To make a decision tree, start with a specific decision that needs to be made. You can draw a small square at the far left of the eventual tree to represent the initial decision. Then, draw lines outward from the box; each line moves from left to right, representing a potential option. Alternatively, you can start with a square at the top of a page or screen, and draw the lines downward.
At the end of each line or option, analyze the results. If the result of an option is a new decision, draw a box at the end of that line, and then draw new lines out of that decision, representing the new options, and labeling them accordingly. If the result of an option is unclear, draw a circle at the end of the line, which denotes potential risk. If an option results in a decision, leave that line blank. You continue to expand until every line reaches an endpoint, meaning you've covered every choice or outcome. Draw a triangle to indicate the endpoint.
Advantages and Disadvantages of Decision Trees
In the field of decision analysis, decision trees and other tools like influence diagrams are incredibly useful tools to lend a systemic and visual approach to an otherwise complex decision. Rather than thinking abstractly about an upcoming business decision, decision trees can be used as a starting point for thinking through it.
On the flip side, extrapolating the outcomes of a decision can also overcomplicate the matter at hand and lead to analysis paralysis. Of course, there are drawbacks to decision trees too: there isn't always a good way to represent overlapping outcomes, representing uncertainty, or simply if there are too many decisions to consider. It's best to use decision trees when there are a few clear paths to take.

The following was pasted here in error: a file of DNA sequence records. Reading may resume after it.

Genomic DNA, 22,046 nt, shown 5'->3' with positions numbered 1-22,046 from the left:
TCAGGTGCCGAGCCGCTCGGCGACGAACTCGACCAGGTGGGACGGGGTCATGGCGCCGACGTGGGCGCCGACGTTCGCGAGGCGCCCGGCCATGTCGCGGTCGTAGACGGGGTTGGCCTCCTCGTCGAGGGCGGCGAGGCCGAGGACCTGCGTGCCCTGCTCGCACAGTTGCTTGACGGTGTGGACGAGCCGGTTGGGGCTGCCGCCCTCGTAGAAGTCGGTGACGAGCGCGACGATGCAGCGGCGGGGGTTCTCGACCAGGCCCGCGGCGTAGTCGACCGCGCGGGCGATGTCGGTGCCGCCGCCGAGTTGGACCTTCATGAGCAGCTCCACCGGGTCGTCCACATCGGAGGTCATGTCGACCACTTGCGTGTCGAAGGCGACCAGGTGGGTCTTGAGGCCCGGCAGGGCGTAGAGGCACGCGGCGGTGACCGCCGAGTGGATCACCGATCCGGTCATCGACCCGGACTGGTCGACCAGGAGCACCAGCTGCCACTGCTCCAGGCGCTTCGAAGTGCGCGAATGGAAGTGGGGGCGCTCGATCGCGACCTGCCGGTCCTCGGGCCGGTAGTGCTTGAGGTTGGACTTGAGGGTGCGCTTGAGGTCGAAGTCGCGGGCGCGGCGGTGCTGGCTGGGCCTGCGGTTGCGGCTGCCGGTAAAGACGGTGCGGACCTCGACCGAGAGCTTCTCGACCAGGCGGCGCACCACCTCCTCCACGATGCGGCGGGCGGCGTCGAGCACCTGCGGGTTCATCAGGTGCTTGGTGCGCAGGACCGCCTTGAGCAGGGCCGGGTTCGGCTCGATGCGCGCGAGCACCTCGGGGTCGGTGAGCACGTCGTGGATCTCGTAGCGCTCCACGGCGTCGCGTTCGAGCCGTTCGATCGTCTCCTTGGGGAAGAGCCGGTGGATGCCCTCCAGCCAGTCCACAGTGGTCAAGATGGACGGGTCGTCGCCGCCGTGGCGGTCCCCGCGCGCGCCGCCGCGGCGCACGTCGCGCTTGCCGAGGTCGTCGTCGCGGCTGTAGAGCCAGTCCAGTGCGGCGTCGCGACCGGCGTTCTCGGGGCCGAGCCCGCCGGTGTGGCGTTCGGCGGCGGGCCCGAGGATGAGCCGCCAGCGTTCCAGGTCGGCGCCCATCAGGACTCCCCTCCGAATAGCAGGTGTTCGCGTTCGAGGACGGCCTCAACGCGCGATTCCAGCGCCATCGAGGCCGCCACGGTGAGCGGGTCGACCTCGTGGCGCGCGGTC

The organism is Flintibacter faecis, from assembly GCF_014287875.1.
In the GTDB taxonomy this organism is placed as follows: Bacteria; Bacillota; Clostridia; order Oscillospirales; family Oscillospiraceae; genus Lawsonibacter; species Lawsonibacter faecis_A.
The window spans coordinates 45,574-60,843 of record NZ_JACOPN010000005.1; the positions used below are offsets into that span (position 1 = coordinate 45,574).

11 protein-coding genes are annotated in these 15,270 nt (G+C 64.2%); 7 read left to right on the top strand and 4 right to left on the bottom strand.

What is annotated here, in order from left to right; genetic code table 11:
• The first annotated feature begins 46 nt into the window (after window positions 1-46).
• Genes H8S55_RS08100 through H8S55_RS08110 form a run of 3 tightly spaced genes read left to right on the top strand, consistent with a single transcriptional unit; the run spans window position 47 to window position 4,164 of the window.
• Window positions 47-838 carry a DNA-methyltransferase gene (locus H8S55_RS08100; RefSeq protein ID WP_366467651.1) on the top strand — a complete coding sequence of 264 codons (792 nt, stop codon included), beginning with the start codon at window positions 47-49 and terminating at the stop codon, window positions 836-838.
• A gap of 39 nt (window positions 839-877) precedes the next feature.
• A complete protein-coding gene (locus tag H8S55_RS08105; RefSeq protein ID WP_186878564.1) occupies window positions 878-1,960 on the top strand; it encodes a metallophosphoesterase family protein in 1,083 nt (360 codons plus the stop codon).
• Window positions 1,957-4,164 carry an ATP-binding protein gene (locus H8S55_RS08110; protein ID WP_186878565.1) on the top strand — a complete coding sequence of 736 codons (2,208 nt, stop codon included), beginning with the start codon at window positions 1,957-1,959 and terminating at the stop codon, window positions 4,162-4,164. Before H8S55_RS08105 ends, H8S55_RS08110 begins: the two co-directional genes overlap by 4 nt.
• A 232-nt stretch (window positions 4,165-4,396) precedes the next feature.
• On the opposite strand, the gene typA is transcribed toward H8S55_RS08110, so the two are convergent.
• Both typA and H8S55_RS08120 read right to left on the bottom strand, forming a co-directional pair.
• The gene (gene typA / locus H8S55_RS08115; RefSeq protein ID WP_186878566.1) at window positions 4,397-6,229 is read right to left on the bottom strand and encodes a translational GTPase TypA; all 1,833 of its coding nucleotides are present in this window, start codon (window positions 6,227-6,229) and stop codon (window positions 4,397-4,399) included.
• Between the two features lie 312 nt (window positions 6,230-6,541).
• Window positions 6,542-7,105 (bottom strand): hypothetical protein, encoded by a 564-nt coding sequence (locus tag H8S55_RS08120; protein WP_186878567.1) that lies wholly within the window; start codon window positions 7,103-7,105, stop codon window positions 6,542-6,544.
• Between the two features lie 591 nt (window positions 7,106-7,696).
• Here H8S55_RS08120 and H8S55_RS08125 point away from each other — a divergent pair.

Visual and systematic approach to breaking down decision making
Clearly outlines the long-term impacts of making certain decisions
Decision trees can also express trade-offs and probabilities
Over-complication of a decision can lead to analysis paralysis
Decision trees can be overly complex with too many pathways
Linked outcomes and uncertainty are hard to represent visually
Example of a Decision Tree
For example, a software company may want to think about the pros and cons of what to focus their next effort on. New features on an existing app? Coming up with a new product? There are a few ways they could use a decision tree, depending on the audience they are targeting, the amount of manpower or financial investment needed for each path, and the outcomes if each route is a success or a failure.
An example of a personal decision to use a decision tree for may be deciding whether or not you want to enter into a lawsuit with someone, and your chances of getting a judgment in your favor. Alternatively, you can map out what would happen if the lawsuit got extended, and what would happen in the case of a win or a loss for your side, including the legal fees or potential payoff for each decision.
The Bottom Line
Decision trees can be very useful tools for individuals, investors, and other business professionals that need a visual way to break down a complex decision. Although they have their drawbacks--no model is perfect, after all--decision trees are good starting points to represent the end results of a certain decision pathway.